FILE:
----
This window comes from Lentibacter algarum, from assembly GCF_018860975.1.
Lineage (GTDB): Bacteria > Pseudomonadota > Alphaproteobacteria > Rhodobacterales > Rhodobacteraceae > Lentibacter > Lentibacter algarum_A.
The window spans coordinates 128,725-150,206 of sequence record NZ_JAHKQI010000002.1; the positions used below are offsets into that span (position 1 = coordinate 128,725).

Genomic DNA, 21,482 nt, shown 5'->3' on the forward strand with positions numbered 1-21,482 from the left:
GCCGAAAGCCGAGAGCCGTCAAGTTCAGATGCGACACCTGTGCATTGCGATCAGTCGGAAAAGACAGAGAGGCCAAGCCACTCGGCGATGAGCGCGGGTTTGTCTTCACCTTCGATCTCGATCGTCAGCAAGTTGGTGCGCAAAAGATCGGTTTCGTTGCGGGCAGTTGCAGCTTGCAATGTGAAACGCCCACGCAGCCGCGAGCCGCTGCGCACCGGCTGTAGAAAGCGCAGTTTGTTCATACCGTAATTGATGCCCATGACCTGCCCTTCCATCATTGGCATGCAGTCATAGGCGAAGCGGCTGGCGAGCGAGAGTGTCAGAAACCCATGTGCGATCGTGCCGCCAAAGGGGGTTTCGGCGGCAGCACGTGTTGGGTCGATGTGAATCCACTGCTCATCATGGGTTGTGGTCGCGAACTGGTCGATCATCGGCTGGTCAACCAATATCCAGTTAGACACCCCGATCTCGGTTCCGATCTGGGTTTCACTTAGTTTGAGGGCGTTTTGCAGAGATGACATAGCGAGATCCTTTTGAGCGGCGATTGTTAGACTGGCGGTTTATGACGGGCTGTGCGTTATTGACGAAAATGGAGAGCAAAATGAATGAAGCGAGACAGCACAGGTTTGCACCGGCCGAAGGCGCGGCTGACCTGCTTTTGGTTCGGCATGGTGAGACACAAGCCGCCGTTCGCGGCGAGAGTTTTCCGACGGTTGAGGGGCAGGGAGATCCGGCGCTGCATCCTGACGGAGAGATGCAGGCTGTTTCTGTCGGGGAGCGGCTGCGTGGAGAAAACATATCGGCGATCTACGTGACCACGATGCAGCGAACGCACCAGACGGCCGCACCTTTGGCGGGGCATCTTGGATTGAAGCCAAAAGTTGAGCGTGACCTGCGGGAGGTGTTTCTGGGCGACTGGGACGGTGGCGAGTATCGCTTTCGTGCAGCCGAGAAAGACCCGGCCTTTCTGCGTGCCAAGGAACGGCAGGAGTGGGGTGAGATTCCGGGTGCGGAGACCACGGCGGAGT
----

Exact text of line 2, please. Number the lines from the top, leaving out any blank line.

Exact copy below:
Lineage (GTDB): Bacteria > Pseudomonadota > Alphaproteobacteria > Rhodobacterales > Rhodobacteraceae > Lentibacter > Lentibacter algarum_A.